This statuette is either a reduction of the statue created by Marochetti for Glasgow between 1850 and 1854, or a cast of a maquette for the statue. At present, two versions of it are known to exist. This version was acquired by the National Galleries of Scotland in 1991.The other was acquired in 2009 from an English dealer by the Musée Girodet at Montargis.
Since it is believed that Marochetti changed his statue of the Queen to bring it more into line with an equivalent equestrian statue of Prince Albert, when the pair were erected in George Square, Glasgow in 1866, this statuette reflects much more closely than the present Glasgow statue Marochetti's original design. The original statue had received some hostile criticism when first unveiled, for its proportions and air of instability, and it is possible that this may also have persuaded the sculptor to modify his design.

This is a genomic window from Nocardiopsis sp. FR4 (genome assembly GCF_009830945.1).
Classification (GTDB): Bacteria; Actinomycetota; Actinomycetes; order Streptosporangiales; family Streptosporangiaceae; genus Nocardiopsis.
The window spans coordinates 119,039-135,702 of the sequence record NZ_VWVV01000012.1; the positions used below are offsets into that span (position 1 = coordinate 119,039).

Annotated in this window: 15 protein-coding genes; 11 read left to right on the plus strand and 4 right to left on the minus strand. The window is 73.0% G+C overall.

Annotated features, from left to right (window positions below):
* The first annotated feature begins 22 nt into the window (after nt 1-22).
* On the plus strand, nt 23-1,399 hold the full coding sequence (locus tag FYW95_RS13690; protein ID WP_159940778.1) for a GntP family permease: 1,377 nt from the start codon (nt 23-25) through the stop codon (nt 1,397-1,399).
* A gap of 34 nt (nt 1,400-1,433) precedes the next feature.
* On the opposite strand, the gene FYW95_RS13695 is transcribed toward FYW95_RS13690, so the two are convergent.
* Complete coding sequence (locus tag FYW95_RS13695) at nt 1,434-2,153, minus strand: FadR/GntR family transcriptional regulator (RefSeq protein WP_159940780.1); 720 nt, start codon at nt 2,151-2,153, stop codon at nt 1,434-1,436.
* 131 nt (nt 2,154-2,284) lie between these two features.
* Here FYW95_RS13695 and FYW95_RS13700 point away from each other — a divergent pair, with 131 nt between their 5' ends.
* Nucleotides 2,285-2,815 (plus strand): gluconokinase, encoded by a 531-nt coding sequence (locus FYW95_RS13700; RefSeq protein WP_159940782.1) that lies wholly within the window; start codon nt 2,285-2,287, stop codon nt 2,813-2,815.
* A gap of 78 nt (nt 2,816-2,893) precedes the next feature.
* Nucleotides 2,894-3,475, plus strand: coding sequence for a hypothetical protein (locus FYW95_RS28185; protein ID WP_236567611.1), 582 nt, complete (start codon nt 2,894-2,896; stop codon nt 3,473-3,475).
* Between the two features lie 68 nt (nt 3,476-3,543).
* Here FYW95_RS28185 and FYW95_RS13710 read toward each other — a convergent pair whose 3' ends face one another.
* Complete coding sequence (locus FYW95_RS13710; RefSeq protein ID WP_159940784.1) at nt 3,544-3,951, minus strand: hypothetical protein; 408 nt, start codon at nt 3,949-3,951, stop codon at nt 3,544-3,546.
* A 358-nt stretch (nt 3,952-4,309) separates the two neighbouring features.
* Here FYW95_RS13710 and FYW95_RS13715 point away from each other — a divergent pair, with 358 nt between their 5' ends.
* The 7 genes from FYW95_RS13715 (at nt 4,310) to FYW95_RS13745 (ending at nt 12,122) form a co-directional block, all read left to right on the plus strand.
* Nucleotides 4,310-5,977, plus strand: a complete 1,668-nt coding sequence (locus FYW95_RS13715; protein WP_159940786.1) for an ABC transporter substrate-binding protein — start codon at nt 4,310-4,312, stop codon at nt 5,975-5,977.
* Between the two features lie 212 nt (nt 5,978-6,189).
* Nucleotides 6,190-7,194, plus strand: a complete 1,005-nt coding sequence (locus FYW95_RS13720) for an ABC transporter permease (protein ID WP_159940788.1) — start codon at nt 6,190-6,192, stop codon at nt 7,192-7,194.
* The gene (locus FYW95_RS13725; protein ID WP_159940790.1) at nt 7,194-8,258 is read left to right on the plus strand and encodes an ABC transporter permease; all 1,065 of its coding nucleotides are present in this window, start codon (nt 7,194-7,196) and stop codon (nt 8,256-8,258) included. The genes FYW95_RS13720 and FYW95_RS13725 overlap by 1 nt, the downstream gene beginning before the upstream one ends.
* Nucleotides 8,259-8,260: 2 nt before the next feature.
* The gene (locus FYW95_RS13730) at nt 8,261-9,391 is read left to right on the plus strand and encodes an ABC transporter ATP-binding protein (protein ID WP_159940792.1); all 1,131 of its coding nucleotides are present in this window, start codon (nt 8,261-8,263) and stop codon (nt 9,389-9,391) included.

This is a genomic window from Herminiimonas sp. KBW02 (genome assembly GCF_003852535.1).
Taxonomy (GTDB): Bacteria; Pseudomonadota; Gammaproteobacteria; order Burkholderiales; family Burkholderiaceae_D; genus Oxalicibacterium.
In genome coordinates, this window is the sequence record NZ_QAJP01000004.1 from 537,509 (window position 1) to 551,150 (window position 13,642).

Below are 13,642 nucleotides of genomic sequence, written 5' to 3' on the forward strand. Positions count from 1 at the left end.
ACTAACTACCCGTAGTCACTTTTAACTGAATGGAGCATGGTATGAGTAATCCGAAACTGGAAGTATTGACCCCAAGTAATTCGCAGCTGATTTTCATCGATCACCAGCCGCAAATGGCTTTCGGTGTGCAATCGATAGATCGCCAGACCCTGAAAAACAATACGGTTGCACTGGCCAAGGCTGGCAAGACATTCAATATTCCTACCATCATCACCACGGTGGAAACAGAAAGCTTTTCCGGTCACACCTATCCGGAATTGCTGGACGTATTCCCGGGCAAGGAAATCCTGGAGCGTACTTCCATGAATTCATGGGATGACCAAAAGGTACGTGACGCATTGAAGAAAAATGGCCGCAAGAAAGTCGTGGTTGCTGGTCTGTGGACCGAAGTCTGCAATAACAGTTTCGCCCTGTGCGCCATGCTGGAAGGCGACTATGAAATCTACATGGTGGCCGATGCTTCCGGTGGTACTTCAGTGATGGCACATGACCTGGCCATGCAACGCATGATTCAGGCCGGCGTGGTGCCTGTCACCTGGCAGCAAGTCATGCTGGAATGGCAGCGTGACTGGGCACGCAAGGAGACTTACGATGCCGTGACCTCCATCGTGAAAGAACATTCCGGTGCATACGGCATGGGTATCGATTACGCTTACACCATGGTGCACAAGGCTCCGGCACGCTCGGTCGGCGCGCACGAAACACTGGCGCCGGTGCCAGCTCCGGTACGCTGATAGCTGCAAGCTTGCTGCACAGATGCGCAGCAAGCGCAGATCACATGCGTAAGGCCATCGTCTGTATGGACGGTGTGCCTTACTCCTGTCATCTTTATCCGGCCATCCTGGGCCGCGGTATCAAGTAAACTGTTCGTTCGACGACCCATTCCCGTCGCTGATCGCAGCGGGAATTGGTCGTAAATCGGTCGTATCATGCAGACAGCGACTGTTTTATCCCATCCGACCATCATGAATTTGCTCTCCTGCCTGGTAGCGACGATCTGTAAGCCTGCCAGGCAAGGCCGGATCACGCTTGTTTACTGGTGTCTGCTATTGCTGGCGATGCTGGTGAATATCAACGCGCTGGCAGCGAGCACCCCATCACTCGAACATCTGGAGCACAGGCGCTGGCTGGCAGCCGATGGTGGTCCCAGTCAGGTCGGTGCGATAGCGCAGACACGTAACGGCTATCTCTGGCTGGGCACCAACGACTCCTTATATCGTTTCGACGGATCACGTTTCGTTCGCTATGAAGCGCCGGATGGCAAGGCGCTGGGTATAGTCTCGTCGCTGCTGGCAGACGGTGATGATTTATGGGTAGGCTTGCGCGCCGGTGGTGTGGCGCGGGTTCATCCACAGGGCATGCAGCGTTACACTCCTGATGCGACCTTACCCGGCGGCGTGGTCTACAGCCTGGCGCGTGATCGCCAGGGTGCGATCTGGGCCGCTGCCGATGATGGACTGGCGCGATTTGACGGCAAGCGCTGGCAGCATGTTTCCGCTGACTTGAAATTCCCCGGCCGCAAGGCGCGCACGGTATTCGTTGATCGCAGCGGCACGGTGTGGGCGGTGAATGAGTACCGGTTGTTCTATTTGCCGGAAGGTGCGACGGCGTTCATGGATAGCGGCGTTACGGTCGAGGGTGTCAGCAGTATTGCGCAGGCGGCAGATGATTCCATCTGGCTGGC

The photographer Nadar (pseudonym of Félix Tournachon) reported in his memoirs having seen in the studio of the London-based photographer Camille Silvy, a solid silver equestrian statuette of Queen Victoria, housed in a chapel-like enclosure, behind a grill. This replaced Marochetti's coloured marble statuette of the Queen, represented as "Queen of Peace". Nadar records that Silvy had paid Marochetti the equivalent of 30,000 francs for this piece. It was in all probability a version of this statuette.
This version of the statuette, when examined by the author in 1990 was found to have had various features of the crown and the whole of the sceptre replaced. The horse's harness is more highly ornamented than the version more recently acquired for the Musée Girodet.